38. Pope St. Siricius 384-399


Siricius was unanimously elected to the Papacy in 384 and he is widely regarded as the first Pope to be called……well….Pope. Now this doesn’t mean that there were not Popes before him,as some Protestants would claim,it just means that the leader of our Church wasn’t always called Pope.He also didn’t always wear a big hat either.The word Pope is from the Latin word Papa,which means Father,and lest anyone question that the Pope was in charge,Siricius is also the first Pope to use the title PONTIFEX MAXIMUS,which basically means he’s the chief priest of the Christian world. You don’t have to use all caps when typing PONTIFEX MAXIMUS,but it just feels like it needs all capital letters. PONTIFE….sorry…..Pope Siricius is the first Pope to issue something called decretals. A decretal is a official statement to a question that someone may need an answer to,like “Hey Pope,if I’m a priest,can I get married?”,and he would reply “Eh,I wouldn’t encourage that,so that’s a no” and he would probably sign it PONTIFEX MAXIMUS. In all caps.

36. Pope Liberius 352-366


Oh this poor Pope has a messy legacy. Liberius is the only Pontiff out of the first fifty to not be canonized a saint. It all goes back to the herectics who believed in arianism,the belief that God and Jesus are two separate beings. These guys began a huge push to get this accepted as Canon Law and they roped in the newest emperor of Rome,Constantius,to force Pope Liberius to sign off on their ideas. Liberius would have none of it and he also refused to silence Bishop Athanasius,who was a most fierce defender against this heresy. Constantius threatened the Pope with exile if he did not comply;the Pope said he’d just exile himself,and he did. Constantius offered huge sums of riches and glory to Liberius if he acknowledged arianism,but Liberius told him to stuff it. He was quite happy to stay in exile if it meant he was right in his faith.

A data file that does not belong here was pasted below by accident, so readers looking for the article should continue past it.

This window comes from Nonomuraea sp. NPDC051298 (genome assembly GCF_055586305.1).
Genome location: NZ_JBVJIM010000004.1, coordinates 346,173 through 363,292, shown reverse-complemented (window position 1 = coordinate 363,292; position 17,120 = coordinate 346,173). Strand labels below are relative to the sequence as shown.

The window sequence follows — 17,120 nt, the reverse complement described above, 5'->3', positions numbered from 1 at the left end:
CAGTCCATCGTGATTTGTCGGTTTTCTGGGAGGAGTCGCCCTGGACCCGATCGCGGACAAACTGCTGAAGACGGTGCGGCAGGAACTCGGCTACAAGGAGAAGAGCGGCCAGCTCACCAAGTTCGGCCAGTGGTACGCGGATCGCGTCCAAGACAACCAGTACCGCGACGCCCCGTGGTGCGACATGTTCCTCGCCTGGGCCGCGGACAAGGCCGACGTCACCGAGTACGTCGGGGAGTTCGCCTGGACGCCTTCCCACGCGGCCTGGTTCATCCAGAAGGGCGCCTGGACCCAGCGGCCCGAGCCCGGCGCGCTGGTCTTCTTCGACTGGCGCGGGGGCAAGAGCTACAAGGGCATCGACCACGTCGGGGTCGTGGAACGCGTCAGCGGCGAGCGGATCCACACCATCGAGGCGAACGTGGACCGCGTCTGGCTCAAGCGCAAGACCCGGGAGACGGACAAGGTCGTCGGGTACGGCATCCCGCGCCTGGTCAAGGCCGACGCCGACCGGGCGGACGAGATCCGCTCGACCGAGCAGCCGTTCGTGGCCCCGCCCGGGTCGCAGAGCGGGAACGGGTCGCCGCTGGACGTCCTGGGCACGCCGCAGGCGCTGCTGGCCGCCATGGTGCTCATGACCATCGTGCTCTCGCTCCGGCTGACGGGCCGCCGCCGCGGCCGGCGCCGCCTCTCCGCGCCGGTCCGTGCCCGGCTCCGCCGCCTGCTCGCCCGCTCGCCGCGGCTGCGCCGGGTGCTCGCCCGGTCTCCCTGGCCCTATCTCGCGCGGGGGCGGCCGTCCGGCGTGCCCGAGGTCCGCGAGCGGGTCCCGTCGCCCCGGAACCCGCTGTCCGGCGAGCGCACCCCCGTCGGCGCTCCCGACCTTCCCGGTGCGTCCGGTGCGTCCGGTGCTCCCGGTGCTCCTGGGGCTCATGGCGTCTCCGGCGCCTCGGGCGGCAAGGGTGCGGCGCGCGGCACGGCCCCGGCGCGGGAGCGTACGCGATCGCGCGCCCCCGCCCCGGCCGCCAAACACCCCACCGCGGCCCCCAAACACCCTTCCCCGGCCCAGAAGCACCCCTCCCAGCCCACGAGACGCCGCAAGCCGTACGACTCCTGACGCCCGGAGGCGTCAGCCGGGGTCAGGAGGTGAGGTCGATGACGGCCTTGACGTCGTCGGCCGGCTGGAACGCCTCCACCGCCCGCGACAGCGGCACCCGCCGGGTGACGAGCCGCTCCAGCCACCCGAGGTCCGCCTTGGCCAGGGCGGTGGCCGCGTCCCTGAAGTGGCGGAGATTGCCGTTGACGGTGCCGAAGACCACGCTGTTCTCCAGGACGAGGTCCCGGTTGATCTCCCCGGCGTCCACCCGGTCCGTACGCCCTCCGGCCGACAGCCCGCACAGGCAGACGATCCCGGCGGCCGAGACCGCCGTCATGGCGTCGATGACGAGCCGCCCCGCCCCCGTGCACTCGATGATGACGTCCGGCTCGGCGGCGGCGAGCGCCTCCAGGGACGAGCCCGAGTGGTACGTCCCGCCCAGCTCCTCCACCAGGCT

The emperor eventually installed his own Pope,a man named Felix II,(Anti-Pope),and the Roman people accepted him as warmly as they would the plague. Riots and bloodshed and demands for Pope Liberius to return forced the emperor to allow Liberius to return to his people,triumphant that he held out and never wavered in his defense of the faith. All was good in Rome,and then people happened. Sore loser eastern Bishops that fought for arianism spread rumors that Liberius compromised his faith in order to return from exile and they forged many letters as proof of this. Never mind the fact that Pope Liberius still raged against the heresy once back in Rome or the fact that the emperor never bragged about supposedly causing Liberius to give in;the damage was quickly done and the bad PR fire spread quicker than the Pope could extinguish it. Liberius was guilty in the court of public opinion. Catholics still argued after his death about what he did or did not do,and by the time of possible canonization he was too much of a hot button issue to go forward into sainthood. Liberius’s fate was much like the current fate of Pius XI,who was Pope during World War II. A good man,a pious and brave man undone by gossip and rumors and negative forces. I say we start a letter writing campaign to the Vatican to get the poor guy his due. I bet I get 5….6….signatures easily….

34. St. Mark 336


Pope Mark was a native Roman who was only in office for about 9 months. Before becoming Pope,Mark was mentioned in letters written by Emperor Constantine and Pope Sylvester,meaning that he was probably a prominent member of the clergy and was fairly well known when he was elected. Mark donated his house to the Church and it became the Basilica of San Marco,named for St.Mark the Evangelist(Bible Mark,not Pope Mark). The Church is the National Church and former embassy of Venice in Rome and during World War II it was used as the offices for Mussolini(there went the neighborhood). Pope Mark died of natural causes and after moving around a few times,his remains finally came to rest in an urn in the church that he built. His feast day is the day of his death October 7th.